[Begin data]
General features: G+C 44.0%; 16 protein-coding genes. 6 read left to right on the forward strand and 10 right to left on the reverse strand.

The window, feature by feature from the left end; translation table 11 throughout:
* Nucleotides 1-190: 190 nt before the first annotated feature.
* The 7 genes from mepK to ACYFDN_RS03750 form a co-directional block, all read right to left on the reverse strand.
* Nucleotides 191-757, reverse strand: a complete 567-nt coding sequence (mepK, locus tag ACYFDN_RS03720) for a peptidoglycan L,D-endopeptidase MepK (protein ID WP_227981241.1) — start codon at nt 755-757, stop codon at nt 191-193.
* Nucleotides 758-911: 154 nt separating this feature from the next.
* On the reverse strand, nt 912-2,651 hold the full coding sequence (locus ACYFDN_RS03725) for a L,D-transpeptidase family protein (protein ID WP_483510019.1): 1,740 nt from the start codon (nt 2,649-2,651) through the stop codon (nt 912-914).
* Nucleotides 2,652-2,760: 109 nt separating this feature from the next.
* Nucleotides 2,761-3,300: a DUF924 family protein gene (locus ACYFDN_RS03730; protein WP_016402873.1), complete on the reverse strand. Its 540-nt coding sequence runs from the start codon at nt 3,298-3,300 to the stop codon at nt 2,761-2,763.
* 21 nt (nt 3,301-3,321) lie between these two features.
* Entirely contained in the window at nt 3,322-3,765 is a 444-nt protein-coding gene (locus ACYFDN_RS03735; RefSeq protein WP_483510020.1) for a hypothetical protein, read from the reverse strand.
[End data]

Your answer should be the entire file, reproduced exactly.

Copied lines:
General features: G+C 44.0%; 16 protein-coding genes. 6 read left to right on the forward strand and 10 right to left on the reverse strand.

The window, feature by feature from the left end; translation table 11 throughout:
* Nucleotides 1-190: 190 nt before the first annotated feature.
* The 7 genes from mepK to ACYFDN_RS03750 form a co-directional block, all read right to left on the reverse strand.
* Nucleotides 191-757, reverse strand: a complete 567-nt coding sequence (mepK, locus tag ACYFDN_RS03720) for a peptidoglycan L,D-endopeptidase MepK (protein ID WP_227981241.1) — start codon at nt 755-757, stop codon at nt 191-193.
* Nucleotides 758-911: 154 nt separating this feature from the next.
* On the reverse strand, nt 912-2,651 hold the full coding sequence (locus ACYFDN_RS03725) for a L,D-transpeptidase family protein (protein ID WP_483510019.1): 1,740 nt from the start codon (nt 2,649-2,651) through the stop codon (nt 912-914).
* Nucleotides 2,652-2,760: 109 nt separating this feature from the next.
* Nucleotides 2,761-3,300: a DUF924 family protein gene (locus ACYFDN_RS03730; protein WP_016402873.1), complete on the reverse strand. Its 540-nt coding sequence runs from the start codon at nt 3,298-3,300 to the stop codon at nt 2,761-2,763.
* 21 nt (nt 3,301-3,321) lie between these two features.
* Entirely contained in the window at nt 3,322-3,765 is a 444-nt protein-coding gene (locus ACYFDN_RS03735; RefSeq protein WP_483510020.1) for a hypothetical protein, read from the reverse strand.